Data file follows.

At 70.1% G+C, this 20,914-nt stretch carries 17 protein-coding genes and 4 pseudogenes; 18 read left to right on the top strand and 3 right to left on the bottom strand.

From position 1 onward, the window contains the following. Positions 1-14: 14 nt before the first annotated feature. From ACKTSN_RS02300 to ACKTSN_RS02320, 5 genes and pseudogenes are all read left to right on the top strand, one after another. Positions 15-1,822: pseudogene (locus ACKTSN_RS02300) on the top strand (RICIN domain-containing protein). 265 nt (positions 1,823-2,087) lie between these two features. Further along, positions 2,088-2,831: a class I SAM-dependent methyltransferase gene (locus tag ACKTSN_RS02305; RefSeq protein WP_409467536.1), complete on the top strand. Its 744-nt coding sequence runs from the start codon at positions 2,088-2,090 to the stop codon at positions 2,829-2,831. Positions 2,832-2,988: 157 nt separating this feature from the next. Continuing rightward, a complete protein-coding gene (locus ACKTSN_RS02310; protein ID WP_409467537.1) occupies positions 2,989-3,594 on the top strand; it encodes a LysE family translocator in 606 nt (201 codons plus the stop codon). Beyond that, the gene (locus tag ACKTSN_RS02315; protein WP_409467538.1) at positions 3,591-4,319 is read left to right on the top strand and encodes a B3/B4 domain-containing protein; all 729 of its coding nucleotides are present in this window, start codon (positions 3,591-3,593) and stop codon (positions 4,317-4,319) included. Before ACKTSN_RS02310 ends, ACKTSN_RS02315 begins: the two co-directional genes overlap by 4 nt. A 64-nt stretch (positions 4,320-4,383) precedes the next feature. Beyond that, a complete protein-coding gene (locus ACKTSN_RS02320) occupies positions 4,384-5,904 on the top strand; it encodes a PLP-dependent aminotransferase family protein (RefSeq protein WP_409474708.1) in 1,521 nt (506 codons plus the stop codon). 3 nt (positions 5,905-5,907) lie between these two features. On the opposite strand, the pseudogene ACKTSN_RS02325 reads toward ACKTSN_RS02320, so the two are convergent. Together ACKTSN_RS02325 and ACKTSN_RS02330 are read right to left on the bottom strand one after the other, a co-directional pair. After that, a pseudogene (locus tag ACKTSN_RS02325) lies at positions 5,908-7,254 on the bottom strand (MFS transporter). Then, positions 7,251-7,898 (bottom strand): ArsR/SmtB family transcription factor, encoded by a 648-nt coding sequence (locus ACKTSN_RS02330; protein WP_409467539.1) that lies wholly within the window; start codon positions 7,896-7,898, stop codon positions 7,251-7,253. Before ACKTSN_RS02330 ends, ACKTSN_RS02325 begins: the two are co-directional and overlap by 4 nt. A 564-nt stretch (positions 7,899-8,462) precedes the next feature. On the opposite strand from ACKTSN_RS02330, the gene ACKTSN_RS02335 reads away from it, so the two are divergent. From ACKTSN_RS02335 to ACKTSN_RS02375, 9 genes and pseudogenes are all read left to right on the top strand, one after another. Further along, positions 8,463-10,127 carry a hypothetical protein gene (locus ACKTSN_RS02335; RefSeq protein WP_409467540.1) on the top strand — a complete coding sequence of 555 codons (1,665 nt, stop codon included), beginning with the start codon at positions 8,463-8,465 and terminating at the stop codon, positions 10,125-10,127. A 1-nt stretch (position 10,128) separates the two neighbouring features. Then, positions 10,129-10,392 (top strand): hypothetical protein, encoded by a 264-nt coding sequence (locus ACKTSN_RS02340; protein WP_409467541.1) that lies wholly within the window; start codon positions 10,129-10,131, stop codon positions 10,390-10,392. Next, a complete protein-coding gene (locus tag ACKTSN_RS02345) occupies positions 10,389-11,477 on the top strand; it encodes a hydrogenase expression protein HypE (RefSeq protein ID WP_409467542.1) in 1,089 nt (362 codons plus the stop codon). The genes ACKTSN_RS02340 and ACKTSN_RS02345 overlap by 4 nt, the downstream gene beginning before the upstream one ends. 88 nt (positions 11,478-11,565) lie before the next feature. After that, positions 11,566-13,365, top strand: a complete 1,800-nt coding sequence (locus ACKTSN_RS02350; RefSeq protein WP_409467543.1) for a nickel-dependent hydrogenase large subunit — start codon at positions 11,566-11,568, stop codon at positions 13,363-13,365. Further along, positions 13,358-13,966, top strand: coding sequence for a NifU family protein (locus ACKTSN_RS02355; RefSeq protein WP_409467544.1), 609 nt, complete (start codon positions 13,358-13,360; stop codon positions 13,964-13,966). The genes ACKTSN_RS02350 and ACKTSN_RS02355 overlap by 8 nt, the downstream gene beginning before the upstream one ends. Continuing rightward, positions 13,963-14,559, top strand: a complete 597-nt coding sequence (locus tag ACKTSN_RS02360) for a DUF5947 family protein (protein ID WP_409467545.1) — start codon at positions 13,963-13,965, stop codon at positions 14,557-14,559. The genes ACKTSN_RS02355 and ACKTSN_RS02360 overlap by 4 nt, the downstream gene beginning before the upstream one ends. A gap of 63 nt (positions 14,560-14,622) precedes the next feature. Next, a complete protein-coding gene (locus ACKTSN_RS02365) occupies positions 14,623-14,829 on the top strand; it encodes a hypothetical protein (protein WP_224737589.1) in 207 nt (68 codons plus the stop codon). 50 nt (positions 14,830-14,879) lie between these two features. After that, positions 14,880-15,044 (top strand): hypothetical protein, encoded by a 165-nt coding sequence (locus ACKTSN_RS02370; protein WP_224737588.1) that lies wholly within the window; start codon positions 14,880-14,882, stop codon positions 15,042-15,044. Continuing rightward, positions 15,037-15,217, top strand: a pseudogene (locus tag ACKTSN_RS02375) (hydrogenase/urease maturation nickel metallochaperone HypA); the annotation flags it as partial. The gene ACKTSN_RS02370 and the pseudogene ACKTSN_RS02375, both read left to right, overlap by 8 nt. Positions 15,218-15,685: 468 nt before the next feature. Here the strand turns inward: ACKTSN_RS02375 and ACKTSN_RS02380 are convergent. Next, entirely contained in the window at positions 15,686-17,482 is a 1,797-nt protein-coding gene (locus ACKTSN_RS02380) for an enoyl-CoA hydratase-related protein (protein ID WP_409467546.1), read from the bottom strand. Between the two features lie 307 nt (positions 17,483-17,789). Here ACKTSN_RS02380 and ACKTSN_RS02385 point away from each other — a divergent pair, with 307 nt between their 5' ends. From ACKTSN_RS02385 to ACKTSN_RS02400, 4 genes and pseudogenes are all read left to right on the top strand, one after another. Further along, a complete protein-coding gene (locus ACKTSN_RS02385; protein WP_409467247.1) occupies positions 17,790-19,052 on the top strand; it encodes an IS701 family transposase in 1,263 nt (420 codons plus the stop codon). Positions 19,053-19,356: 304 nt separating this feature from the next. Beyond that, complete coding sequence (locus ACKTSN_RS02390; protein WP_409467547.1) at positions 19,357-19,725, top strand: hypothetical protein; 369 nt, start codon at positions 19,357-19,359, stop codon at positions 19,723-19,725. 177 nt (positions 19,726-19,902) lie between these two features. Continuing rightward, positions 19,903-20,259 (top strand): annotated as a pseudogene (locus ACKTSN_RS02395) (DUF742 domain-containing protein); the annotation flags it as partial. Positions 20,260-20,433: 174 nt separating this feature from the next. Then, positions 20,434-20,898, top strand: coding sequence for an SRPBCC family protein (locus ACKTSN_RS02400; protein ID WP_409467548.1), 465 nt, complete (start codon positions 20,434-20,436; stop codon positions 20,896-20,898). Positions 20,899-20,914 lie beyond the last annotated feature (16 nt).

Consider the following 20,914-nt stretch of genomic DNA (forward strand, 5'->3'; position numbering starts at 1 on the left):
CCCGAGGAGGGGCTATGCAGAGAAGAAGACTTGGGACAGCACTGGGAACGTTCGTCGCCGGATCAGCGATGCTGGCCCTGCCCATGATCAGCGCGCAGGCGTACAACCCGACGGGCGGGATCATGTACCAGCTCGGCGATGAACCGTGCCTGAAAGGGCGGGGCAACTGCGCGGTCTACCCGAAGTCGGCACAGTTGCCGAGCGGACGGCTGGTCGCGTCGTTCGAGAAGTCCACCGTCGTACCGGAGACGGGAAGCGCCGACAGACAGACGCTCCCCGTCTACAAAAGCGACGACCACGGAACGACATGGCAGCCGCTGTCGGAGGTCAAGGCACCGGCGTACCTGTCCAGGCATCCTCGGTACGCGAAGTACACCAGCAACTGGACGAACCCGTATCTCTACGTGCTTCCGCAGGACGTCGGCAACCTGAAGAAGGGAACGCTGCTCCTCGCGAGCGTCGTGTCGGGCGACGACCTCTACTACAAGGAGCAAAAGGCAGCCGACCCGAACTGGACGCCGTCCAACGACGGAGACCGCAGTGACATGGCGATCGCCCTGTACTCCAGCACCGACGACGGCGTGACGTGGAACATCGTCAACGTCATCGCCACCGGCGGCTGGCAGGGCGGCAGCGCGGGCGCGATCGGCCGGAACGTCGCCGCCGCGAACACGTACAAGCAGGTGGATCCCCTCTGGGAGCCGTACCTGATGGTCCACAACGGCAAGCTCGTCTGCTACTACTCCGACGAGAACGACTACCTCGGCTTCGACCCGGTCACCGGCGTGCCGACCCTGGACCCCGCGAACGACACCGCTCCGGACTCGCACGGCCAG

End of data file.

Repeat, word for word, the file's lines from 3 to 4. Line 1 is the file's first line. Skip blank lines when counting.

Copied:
Consider the following 20,914-nt stretch of genomic DNA (forward strand, 5'->3'; position numbering starts at 1 on the left):
CCCGAGGAGGGGCTATGCAGAGAAGAAGACTTGGGACAGCACTGGGAACGTTCGTCGCCGGATCAGCGATGCTGGCCCTGCCCATGATCAGCGCGCAGGCGTACAACCCGACGGGCGGGATCATGTACCAGCTCGGCGATGAACCGTGCCTGAAAGGGCGGGGCAACTGCGCGGTCTACCCGAAGTCGGCACAGTTGCCGAGCGGACGGCTGGTCGCGTCGTTCGAGAAGTCCACCGTCGTACCGGAGACGGGAAGCGCCGACAGACAGACGCTCCCCGTCTACAAAAGCGACGACCACGGAACGACATGGCAGCCGCTGTCGGAGGTCAAGGCACCGGCGTACCTGTCCAGGCATCCTCGGTACGCGAAGTACACCAGCAACTGGACGAACCCGTATCTCTACGTGCTTCCGCAGGACGTCGGCAACCTGAAGAAGGGAACGCTGCTCCTCGCGAGCGTCGTGTCGGGCGACGACCTCTACTACAAGGAGCAAAAGGCAGCCGACCCGAACTGGACGCCGTCCAACGACGGAGACCGCAGTGACATGGCGATCGCCCTGTACTCCAGCACCGACGACGGCGTGACGTGGAACATCGTCAACGTCATCGCCACCGGCGGCTGGCAGGGCGGCAGCGCGGGCGCGATCGGCCGGAACGTCGCCGCCGCGAACACGTACAAGCAGGTGGATCCCCTCTGGGAGCCGTACCTGATGGTCCACAACGGCAAGCTCGTCTGCTACTACTCCGACGAGAACGACTACCTCGGCTTCGACCCGGTCACCGGCGTGCCGACCCTGGACCCCGCGAACGACACCGCTCCGGACTCGCACGGCCAG